The fourth episode covers side-gigs of the engineers. The development team increases the scope of the sprint – without prior consulting of the product owner — by adding unnecessary work to sprint backlog items; also referred to as scope-stretching or gold-plating. This ignorance may result in a questionable allocation of resources. My take: The developers and the product owner need to talk more often with each other. If the product owner is not yet co-located with the development team, now would be the right moment to reconsider this situation. Also, is there enough slack-time for the engineers? Probably, they just wanted to test new technology and got carried away. You may want to make experimentation official in future sprints.

The fifth episode covers absent developers. It is always the same few members from the development team who participate in the sprint review. The problem is that fewer participating development team members result in a reduced level of transparency. A reduced level of transparency on the engineering side may result in a flawed inspection of both the product increment and the product backlog. It may also result in an inferior adaptation of the product backlog. However, the challenge is that you cannot enforce the development team’s participation either, though. Instead, make it interesting enough that everyone is eager to participate in the sprint review. 

The sixth episode covers the works-on-my-machine syndrome. The development team demos items that are not ‘Done.’ All work shown during the sprint review needs to meet the definition of done. (That provides the necessary transparency to the product owner that the team created a potentially shippable product increment the release of which is possible at any time at the discretion of the product owner.)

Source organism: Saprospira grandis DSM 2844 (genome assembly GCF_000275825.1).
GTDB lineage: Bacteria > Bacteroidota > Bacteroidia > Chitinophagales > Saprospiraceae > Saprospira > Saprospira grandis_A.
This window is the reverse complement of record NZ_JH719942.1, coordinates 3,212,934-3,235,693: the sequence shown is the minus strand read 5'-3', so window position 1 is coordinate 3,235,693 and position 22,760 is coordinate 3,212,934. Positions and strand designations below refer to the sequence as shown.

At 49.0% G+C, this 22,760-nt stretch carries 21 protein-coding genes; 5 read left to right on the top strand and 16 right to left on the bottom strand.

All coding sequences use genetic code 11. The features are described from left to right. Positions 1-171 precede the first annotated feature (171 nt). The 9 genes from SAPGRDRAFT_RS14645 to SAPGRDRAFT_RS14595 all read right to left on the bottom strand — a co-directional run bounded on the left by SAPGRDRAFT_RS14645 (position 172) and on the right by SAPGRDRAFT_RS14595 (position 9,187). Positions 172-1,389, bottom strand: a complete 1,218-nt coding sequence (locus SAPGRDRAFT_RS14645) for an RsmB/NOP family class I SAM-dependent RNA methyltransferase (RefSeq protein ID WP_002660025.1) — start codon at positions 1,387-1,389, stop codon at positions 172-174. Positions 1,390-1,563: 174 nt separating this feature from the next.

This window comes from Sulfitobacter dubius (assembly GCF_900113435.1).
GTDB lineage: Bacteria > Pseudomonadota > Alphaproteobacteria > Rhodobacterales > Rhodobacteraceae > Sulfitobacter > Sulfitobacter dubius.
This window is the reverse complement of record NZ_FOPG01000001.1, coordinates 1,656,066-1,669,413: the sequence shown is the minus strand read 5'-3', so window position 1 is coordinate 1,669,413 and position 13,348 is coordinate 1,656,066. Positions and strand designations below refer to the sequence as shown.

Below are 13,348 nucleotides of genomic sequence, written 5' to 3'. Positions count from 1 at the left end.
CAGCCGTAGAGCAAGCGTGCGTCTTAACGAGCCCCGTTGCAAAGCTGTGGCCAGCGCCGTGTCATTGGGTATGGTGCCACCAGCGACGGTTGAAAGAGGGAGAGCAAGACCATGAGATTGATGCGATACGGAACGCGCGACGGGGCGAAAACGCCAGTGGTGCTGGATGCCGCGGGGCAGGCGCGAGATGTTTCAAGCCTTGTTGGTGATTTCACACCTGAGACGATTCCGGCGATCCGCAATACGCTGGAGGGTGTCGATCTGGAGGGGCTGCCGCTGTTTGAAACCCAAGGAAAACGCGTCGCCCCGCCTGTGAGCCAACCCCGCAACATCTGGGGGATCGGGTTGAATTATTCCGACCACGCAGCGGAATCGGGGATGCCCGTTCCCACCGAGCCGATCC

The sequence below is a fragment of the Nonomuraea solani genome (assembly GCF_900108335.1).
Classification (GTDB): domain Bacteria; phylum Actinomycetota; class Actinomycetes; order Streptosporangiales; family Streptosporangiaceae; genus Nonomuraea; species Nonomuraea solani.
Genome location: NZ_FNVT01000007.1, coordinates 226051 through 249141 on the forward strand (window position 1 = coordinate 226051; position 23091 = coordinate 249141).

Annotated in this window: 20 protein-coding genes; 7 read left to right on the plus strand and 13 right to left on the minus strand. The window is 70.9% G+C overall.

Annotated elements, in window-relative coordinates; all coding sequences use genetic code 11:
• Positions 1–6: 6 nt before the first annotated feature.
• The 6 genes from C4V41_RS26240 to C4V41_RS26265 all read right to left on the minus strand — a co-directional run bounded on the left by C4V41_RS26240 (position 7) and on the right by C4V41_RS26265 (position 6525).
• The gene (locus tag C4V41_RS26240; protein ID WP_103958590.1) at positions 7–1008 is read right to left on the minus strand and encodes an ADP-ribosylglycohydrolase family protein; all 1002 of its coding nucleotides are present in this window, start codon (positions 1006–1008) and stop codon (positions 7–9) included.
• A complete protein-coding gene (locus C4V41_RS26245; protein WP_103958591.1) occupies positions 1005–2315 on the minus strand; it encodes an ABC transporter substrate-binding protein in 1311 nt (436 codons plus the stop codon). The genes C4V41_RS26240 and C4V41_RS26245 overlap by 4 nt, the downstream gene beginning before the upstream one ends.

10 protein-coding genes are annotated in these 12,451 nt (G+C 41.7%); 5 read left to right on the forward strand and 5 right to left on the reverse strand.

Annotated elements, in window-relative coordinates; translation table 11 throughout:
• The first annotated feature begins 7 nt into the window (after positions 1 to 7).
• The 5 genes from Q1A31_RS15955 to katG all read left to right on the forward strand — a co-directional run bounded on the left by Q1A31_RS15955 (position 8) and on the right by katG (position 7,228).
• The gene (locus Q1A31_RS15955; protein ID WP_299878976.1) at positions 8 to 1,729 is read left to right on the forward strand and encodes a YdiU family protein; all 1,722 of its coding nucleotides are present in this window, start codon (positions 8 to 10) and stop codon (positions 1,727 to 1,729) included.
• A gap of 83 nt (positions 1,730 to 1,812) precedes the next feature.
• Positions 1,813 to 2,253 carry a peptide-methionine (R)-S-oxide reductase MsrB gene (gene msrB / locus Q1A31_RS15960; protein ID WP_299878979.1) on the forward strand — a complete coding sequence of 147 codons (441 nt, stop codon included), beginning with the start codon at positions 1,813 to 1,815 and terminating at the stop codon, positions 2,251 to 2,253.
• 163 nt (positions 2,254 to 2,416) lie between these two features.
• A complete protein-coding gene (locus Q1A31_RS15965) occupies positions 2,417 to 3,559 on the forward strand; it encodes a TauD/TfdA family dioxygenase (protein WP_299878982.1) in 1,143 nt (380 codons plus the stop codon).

The seventh episode covers that no stakeholders attend the sprint review. This effect creates an unhealthy bubble for the Scrum team due to the disconnect to the stakeholders. There are several reasons why stakeholders might not attend the sprint review, for example, they do not see any value in the sprint review. Related but not identical to this notion is that they do not understand the importance of the sprint review. Or, there is a conflict with a more critical meeting. (You can’t be in two places at the same time.) In my experience, you need to “sell” the sprint review within the organization, particularly at the beginning of the journey to agility. (Bate the hook feed the fish.)

The eighth episode covers the sprint stage-gate. The sprint review is turned into a stage-gate-like approval process where stakeholders sign off features. This anti-pattern is typical for organizations that are still rooted in the industrial paradigm, exercising command & control, and often found in the “my budget, my feature“ attitude. (In this case, the organization sees a Scrum team usually as an internal agency.) Probably, there is also a metered funding approach practiced on top of this anti-pattern. In this case, I suggest to start over with your agile initiative; you are practicing Water-Scrum-Fall. (Just for clarity: it is the prerogative of the product owner to decide what increments to ship when there is no sign-off required.)

The ninth episode covers the silent treatment. The stakeholders are passive and unengaged — a tricky situation when the Scrum team wants to collaborate with the stakeholders to figure out what to build next. You can address this situation by (1) Educating the stakeholders about the importance of the sprint review event and their role. (2) Let the stakeholders drive the sprint review and put them at the helm. (3) Or organize the sprint review as a science fair with several booths. (Note: All of the suggestions require that the real stakeholders participate, not just some poor proxies.)

The tenth episode covers the omniscient product owner, a product owner without any doubt where to go. He or she does not need the team, does not require the stakeholders — collaboration would only slow him or her down. The product owner provides the “Why + How + What” at the same time. A dominant product owner plus a submissive team plus absent stakeholders is a terrible combination for inspection and adaptation and answering the “are we still on the right track” question. (Checks and balances are gone; too bad that Scrum thrives on an equilibrium of all roles.)